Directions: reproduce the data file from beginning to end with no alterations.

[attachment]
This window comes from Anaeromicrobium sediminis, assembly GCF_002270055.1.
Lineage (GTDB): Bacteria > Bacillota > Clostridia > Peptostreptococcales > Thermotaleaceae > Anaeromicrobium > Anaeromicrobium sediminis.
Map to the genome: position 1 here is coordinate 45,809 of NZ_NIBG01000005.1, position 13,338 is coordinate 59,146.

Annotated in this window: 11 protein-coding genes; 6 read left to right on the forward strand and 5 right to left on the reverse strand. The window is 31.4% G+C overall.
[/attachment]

This window comes from Anaeromicrobium sediminis, assembly GCF_002270055.1.
Lineage (GTDB): Bacteria > Bacillota > Clostridia > Peptostreptococcales > Thermotaleaceae > Anaeromicrobium > Anaeromicrobium sediminis.
Map to the genome: position 1 here is coordinate 45,809 of NZ_NIBG01000005.1, position 13,338 is coordinate 59,146.

Annotated in this window: 11 protein-coding genes; 6 read left to right on the forward strand and 5 right to left on the reverse strand. The window is 31.4% G+C overall.